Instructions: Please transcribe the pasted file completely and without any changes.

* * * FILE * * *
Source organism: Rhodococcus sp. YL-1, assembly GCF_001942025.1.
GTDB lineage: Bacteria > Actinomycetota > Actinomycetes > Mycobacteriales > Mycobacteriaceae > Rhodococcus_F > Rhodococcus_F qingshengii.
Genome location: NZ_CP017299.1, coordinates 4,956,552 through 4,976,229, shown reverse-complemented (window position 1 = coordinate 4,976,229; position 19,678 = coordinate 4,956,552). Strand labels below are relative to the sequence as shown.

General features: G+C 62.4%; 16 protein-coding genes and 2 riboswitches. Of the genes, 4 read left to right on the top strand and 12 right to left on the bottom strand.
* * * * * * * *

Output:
Source organism: Rhodococcus sp. YL-1, assembly GCF_001942025.1.
GTDB lineage: Bacteria > Actinomycetota > Actinomycetes > Mycobacteriales > Mycobacteriaceae > Rhodococcus_F > Rhodococcus_F qingshengii.
Genome location: NZ_CP017299.1, coordinates 4,956,552 through 4,976,229, shown reverse-complemented (window position 1 = coordinate 4,976,229; position 19,678 = coordinate 4,956,552). Strand labels below are relative to the sequence as shown.

General features: G+C 62.4%; 16 protein-coding genes and 2 riboswitches. Of the genes, 4 read left to right on the top strand and 12 right to left on the bottom strand.